That new writers, old players, and other folks will forget the core Edition Logic (design bible, whatever you call it) of the game down the line and start developing/talking about a way different concept of the game down the line. This is a natural process and is the reason why new editions happen. The expected style of play begins to change from the baseline and the rules have to be updated. That and to make money.
I don't envy Mr. Mearls and WotC tightrope act they have to walk from a PR perspective, but from a design side I like what they did. If I was to guess the top 3 bits of Edition Logic and why they changed D&D the way they did, it would be as follows:
1. Inclusive Rules - And so a LOT of 4Eisms must be sacrificed. Easier math or no, a lot of D&D plays like 2E and 3.X. Which means roles are dead as we knew them (See the Essentials Experiment). Saves come back, but are now more varied (a half and half 2E to 3.X idea), a lot of 4E classes are ripped apart for features. 3.X/2E class features are RETURNED to the base class. Druid reabsorbs the Primal classes. Cleric/Paladin dissect the Avenger/Profit, etc. Monster stat logic works like 3.X. Etc. The character and monster options need to cover the majority of published works and 4E is a serious outlier.
2. Easier Math and Character options - This is why we get back the vanilla Fighter. Mind you Casters are a lot more fragile this edition (more like 2E casters). But the Linear Fighter/Quadratic Wizard arguments return. But this also does away with 'everyone is the same' issues of 4E build logic. Proficiency rules seem to be a compromise between 4E/2E skill system. The very overly fiddly 3.X skill system is dead in favor of a very general you are good in X system. But unlike 4E it is way more class/background specific. Which works, easy to judge if proficiency exists and you are done. The bounded accuracy in 5E also makes higher level play not break as easily. Fighters do more later in combat and the 'sweet spot' of play gets extended wider than a 5-10 level range like 3.X or earlier editions. I'm not sure WHERE the math breaks, but I'm sure I'll start seeing it once the PHB drops. And like any cool headed GM I'll make houserules to fix it.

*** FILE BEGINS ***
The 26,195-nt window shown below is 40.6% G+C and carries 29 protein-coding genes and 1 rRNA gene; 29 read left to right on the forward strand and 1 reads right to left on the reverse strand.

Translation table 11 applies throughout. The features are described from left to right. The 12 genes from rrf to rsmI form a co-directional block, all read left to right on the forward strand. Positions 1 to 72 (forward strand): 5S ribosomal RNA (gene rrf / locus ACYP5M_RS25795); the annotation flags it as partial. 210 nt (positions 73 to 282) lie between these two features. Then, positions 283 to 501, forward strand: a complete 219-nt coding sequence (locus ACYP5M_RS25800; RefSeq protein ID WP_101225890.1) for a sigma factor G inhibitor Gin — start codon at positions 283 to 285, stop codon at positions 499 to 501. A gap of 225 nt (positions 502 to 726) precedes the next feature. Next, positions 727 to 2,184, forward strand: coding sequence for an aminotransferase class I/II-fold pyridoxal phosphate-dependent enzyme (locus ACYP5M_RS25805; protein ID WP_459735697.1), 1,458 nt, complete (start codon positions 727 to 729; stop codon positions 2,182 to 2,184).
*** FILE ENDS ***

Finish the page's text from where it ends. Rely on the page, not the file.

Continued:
3. Nostalgia Farming - Eh? Hate to say it, D&D is a brand. And just like the Transformer and GI Joe movies they are trying to market to old fans. Why? It's not just to pander to 40 somethings with money (but it is in part) but they want the game to be something new fans can walk into hearing the stories of the old game sessions and find the materials there to play something like those old games. Hear Dad talk for hours about his Ravenloft game? Why look, core books and the Ravenloft setting book! And look, a start up adventure set as well! Who cares that it's written by a 3rd party under the WoTC license. (Hint, hint, this is what I feel the new 'ogl' will look like.) It's there so you can have your d20 apple pie and know what to expect. This means a lot of vanilla options in the books published with fringe material showing up in conversion guides and much later in the publishing schedule.
So walking into 5E we are going to have a lot of players from previous editions using old Edition logic guidelines they learned though play. Eventually they'll come around but by the time that happens the team working on D&D may have new Edition guidelines they are pushing for. Or maybe the Evergreen idea behind 5E will keep going. Doubtful, but eh weirder things have happened. Expect 5E players to have their expectations and new Edition Wars and Warriors to flourish. Keep gaming and ignore it the best you can.
Next up? Swankier battles, Fringe D&D and You, and other fun topics. Till then Gamers!